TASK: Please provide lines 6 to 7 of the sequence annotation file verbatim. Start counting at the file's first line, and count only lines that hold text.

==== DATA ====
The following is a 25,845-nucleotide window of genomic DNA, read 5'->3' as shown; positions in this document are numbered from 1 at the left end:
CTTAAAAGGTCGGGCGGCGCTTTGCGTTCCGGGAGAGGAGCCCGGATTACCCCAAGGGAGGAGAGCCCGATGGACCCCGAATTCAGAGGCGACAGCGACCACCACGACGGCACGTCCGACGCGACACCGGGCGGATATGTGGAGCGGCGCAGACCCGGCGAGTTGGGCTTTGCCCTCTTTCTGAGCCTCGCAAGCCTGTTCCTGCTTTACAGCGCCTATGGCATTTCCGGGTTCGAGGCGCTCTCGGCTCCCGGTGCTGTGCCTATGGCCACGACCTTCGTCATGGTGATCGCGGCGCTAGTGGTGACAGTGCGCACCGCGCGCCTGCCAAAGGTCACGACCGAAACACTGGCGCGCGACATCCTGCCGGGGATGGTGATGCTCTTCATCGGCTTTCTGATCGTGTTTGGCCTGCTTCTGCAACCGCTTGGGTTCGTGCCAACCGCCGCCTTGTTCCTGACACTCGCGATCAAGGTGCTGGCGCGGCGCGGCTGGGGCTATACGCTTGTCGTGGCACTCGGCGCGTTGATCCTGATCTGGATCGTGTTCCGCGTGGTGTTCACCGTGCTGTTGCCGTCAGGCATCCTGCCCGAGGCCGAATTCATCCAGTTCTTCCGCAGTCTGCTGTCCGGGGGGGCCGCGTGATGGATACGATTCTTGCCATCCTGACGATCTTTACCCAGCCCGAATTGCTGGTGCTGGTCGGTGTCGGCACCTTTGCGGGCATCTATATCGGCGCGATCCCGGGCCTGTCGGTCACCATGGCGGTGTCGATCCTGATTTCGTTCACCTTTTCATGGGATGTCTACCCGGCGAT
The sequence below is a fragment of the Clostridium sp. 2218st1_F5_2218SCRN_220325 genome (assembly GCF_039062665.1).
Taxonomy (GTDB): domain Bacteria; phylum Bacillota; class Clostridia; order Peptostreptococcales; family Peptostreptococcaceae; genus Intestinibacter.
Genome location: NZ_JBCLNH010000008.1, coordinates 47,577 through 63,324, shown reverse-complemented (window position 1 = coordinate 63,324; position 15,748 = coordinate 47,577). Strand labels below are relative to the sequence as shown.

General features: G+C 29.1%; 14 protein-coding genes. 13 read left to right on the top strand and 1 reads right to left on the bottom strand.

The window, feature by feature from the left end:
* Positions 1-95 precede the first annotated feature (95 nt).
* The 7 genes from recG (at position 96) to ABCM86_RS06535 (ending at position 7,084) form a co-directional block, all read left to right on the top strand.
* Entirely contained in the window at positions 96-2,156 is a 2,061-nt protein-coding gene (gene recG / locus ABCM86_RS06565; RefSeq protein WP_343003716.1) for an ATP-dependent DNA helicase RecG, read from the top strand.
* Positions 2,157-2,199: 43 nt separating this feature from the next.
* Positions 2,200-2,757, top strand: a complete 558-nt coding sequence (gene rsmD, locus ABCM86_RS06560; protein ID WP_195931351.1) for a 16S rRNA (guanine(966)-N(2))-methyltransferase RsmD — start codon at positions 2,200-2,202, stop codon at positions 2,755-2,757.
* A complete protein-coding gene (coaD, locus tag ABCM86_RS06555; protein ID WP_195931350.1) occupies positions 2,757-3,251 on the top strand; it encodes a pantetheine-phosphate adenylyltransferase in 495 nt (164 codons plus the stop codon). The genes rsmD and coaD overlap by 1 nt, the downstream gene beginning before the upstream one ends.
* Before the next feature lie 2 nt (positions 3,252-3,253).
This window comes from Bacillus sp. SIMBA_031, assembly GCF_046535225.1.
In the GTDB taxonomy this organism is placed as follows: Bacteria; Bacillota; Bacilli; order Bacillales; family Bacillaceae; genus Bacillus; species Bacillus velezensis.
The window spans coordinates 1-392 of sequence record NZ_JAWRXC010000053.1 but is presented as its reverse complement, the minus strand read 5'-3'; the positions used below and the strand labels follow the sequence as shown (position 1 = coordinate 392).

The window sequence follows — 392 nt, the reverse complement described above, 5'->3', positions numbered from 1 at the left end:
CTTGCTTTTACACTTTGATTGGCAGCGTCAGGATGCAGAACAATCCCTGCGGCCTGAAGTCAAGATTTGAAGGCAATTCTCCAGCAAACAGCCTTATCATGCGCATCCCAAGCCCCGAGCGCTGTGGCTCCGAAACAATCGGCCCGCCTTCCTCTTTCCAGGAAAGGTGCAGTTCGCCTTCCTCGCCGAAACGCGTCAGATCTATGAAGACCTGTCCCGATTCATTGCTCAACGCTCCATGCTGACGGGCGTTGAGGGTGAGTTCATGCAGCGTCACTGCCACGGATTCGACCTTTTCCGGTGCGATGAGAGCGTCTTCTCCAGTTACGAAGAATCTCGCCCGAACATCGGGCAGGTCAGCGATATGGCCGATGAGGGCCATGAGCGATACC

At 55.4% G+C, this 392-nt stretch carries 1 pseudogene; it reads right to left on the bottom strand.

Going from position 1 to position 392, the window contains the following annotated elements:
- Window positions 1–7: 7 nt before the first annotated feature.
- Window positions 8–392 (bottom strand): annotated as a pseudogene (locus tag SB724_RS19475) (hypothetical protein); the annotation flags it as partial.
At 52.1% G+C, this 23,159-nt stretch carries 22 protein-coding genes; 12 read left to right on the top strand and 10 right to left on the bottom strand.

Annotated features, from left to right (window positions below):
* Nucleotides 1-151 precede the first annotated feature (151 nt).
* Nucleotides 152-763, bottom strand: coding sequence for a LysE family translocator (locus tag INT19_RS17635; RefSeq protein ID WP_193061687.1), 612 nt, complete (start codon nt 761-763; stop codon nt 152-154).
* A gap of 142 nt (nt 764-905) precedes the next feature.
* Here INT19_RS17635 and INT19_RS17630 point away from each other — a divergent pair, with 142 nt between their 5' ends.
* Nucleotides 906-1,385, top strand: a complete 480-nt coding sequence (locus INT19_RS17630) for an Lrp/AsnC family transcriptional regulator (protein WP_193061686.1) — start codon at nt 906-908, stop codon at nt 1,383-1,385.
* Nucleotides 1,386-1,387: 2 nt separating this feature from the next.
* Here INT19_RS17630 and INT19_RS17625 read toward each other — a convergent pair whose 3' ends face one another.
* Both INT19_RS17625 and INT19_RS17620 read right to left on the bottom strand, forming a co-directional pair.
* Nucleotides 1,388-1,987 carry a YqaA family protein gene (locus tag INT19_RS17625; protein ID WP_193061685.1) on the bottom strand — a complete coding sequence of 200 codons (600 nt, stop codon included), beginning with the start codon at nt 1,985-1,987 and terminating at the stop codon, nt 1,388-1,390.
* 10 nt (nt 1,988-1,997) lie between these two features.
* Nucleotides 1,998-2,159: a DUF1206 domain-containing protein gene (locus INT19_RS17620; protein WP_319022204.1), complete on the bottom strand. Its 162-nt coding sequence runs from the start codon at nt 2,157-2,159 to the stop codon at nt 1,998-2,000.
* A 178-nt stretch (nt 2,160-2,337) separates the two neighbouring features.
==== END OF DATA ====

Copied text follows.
General features: G+C 29.1%; 14 protein-coding genes. 13 read left to right on the top strand and 1 reads right to left on the bottom strand.

The window, feature by feature from the left end: